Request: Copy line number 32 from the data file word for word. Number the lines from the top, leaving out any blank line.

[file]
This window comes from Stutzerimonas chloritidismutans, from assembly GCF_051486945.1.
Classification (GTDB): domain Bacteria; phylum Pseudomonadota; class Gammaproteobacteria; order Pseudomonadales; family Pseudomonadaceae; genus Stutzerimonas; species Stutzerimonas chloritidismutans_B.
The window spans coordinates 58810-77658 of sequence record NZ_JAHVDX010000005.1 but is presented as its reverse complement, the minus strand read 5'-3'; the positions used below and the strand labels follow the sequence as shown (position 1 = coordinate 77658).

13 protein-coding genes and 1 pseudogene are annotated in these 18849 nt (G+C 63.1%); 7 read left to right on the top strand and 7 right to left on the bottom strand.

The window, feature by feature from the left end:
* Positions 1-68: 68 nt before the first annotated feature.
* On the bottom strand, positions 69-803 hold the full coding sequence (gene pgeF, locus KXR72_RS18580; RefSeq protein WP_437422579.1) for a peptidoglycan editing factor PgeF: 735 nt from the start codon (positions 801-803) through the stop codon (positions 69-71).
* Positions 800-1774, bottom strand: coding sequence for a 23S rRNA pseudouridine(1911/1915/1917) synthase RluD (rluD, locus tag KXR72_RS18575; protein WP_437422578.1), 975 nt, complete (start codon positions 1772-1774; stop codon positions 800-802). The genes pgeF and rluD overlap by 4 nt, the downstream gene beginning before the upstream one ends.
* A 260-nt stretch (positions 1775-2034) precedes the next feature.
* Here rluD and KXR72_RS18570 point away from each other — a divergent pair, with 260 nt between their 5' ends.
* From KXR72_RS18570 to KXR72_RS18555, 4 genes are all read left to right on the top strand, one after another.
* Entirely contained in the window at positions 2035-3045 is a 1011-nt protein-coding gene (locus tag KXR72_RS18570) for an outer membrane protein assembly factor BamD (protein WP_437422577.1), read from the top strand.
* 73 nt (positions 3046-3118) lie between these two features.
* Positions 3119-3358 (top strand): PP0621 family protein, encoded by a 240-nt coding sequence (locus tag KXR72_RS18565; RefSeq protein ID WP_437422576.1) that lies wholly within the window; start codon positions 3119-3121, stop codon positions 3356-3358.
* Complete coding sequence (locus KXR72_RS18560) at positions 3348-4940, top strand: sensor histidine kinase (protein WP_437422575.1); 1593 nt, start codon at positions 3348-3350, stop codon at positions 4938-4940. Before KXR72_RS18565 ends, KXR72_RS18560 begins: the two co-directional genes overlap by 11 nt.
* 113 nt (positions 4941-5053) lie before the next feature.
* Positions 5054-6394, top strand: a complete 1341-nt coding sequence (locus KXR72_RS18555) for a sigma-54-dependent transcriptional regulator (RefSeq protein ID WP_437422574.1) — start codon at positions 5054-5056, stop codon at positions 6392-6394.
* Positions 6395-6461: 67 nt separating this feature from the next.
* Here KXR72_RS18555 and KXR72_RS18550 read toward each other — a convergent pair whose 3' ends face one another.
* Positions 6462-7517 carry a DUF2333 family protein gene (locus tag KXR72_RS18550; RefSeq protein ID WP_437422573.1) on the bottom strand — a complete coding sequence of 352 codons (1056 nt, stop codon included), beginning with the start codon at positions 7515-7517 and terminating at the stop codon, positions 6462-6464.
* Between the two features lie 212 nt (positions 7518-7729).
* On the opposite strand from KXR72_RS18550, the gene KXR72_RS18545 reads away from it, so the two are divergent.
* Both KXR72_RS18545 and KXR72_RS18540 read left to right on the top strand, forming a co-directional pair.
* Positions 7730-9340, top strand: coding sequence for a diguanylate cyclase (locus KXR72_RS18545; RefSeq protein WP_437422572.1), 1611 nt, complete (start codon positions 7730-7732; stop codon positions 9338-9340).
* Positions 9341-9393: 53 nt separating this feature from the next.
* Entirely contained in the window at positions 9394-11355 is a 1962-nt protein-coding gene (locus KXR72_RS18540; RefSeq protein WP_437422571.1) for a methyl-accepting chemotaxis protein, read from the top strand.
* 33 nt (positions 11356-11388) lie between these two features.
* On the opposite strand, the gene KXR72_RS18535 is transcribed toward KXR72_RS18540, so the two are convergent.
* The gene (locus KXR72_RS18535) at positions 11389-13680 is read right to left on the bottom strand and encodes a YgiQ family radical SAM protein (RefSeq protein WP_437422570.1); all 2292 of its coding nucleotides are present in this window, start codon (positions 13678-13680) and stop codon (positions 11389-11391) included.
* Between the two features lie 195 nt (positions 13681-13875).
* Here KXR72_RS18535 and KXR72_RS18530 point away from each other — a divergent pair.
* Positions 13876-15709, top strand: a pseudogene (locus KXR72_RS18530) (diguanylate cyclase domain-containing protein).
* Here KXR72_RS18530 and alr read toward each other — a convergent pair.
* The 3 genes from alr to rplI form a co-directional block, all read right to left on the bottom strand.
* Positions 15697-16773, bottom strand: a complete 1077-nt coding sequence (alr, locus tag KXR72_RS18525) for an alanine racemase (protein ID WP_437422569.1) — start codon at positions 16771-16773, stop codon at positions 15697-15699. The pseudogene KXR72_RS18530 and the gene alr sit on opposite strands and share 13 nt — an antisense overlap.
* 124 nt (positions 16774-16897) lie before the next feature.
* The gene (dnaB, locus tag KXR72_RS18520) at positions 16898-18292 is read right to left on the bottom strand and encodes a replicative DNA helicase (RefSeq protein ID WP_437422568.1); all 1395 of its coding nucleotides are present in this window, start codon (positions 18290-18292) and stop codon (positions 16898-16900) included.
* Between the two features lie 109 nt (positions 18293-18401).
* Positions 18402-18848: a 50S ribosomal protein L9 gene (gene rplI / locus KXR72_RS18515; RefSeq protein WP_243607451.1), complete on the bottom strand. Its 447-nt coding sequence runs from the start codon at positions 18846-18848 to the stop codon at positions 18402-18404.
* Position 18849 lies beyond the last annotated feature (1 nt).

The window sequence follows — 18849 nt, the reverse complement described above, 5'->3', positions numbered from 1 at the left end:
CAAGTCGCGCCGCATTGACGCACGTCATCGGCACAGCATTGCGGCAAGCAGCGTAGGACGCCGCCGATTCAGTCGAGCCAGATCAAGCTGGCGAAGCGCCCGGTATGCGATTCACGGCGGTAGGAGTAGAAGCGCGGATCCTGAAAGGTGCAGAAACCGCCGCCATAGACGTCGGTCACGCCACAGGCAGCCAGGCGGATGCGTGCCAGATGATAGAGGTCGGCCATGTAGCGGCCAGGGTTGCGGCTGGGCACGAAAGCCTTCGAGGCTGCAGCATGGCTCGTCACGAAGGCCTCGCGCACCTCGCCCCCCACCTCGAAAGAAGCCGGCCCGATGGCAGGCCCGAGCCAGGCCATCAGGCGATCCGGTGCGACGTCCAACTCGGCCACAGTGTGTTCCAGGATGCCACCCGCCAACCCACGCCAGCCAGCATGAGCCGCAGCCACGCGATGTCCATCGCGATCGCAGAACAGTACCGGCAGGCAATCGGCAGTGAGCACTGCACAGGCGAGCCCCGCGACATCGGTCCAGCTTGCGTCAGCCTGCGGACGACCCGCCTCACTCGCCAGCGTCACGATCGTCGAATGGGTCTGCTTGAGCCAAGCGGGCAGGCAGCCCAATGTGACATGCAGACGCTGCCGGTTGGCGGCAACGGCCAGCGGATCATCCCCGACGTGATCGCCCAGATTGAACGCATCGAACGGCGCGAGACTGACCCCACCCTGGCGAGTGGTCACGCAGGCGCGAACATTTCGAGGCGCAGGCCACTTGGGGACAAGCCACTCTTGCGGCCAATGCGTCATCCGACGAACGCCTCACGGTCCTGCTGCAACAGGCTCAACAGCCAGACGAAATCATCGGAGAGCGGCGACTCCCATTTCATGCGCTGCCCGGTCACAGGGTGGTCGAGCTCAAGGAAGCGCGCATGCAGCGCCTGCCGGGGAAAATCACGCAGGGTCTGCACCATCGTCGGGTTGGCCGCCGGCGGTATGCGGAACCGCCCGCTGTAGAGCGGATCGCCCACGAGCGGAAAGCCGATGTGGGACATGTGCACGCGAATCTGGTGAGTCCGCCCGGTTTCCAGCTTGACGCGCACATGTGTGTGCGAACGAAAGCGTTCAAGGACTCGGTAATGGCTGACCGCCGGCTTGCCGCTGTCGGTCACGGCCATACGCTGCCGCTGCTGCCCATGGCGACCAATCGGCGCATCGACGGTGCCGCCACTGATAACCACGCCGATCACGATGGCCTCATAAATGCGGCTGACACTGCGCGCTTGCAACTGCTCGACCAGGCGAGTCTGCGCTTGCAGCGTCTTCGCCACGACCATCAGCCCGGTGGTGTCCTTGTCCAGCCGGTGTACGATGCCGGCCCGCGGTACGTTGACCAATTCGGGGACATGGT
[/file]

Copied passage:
* Positions 13876-15709, top strand: a pseudogene (locus KXR72_RS18530) (diguanylate cyclase domain-containing protein).